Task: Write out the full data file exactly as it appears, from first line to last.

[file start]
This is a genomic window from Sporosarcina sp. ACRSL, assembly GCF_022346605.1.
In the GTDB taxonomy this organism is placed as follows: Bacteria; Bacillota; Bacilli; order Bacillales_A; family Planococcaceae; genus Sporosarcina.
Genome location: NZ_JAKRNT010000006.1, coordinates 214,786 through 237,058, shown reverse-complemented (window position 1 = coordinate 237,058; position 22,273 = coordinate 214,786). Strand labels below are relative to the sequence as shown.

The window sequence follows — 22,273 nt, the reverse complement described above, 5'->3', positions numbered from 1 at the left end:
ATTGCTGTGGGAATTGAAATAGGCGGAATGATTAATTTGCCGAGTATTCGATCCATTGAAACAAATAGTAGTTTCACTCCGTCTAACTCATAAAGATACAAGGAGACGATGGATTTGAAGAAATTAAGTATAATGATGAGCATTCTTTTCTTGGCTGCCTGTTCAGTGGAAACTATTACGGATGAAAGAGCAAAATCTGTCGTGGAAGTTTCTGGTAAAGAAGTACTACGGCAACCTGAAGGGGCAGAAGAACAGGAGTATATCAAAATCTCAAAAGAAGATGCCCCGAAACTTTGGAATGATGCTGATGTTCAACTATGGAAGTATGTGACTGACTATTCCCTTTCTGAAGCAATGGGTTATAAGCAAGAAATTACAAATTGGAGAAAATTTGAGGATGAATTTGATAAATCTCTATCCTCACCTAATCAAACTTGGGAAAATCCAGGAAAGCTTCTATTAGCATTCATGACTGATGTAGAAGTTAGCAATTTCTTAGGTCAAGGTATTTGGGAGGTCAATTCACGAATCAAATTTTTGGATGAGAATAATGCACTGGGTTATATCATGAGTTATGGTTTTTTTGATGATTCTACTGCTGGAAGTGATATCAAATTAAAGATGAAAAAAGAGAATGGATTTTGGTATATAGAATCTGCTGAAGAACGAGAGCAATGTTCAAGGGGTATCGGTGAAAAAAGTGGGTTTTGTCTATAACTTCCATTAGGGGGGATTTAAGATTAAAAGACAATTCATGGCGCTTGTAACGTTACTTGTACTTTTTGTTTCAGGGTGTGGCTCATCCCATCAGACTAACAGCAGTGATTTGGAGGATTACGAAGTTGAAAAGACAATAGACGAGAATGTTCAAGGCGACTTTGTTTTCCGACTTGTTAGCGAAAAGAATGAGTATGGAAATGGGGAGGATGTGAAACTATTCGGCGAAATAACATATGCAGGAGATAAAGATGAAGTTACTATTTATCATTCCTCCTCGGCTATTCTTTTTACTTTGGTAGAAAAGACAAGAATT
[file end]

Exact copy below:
This is a genomic window from Sporosarcina sp. ACRSL, assembly GCF_022346605.1.
In the GTDB taxonomy this organism is placed as follows: Bacteria; Bacillota; Bacilli; order Bacillales_A; family Planococcaceae; genus Sporosarcina.
Genome location: NZ_JAKRNT010000006.1, coordinates 214,786 through 237,058, shown reverse-complemented (window position 1 = coordinate 237,058; position 22,273 = coordinate 214,786). Strand labels below are relative to the sequence as shown.

The window sequence follows — 22,273 nt, the reverse complement described above, 5'->3', positions numbered from 1 at the left end:
ATTGCTGTGGGAATTGAAATAGGCGGAATGATTAATTTGCCGAGTATTCGATCCATTGAAACAAATAGTAGTTTCACTCCGTCTAACTCATAAAGATACAAGGAGACGATGGATTTGAAGAAATTAAGTATAATGATGAGCATTCTTTTCTTGGCTGCCTGTTCAGTGGAAACTATTACGGATGAAAGAGCAAAATCTGTCGTGGAAGTTTCTGGTAAAGAAGTACTACGGCAACCTGAAGGGGCAGAAGAACAGGAGTATATCAAAATCTCAAAAGAAGATGCCCCGAAACTTTGGAATGATGCTGATGTTCAACTATGGAAGTATGTGACTGACTATTCCCTTTCTGAAGCAATGGGTTATAAGCAAGAAATTACAAATTGGAGAAAATTTGAGGATGAATTTGATAAATCTCTATCCTCACCTAATCAAACTTGGGAAAATCCAGGAAAGCTTCTATTAGCATTCATGACTGATGTAGAAGTTAGCAATTTCTTAGGTCAAGGTATTTGGGAGGTCAATTCACGAATCAAATTTTTGGATGAGAATAATGCACTGGGTTATATCATGAGTTATGGTTTTTTTGATGATTCTACTGCTGGAAGTGATATCAAATTAAAGATGAAAAAAGAGAATGGATTTTGGTATATAGAATCTGCTGAAGAACGAGAGCAATGTTCAAGGGGTATCGGTGAAAAAAGTGGGTTTTGTCTATAACTTCCATTAGGGGGGATTTAAGATTAAAAGACAATTCATGGCGCTTGTAACGTTACTTGTACTTTTTGTTTCAGGGTGTGGCTCATCCCATCAGACTAACAGCAGTGATTTGGAGGATTACGAAGTTGAAAAGACAATAGACGAGAATGTTCAAGGCGACTTTGTTTTCCGACTTGTTAGCGAAAAGAATGAGTATGGAAATGGGGAGGATGTGAAACTATTCGGCGAAATAACATATGCAGGAGATAAAGATGAAGTTACTATTTATCATTCCTCCTCGGCTATTCTTTTTACTTTGGTAGAAAAGACAAGAATT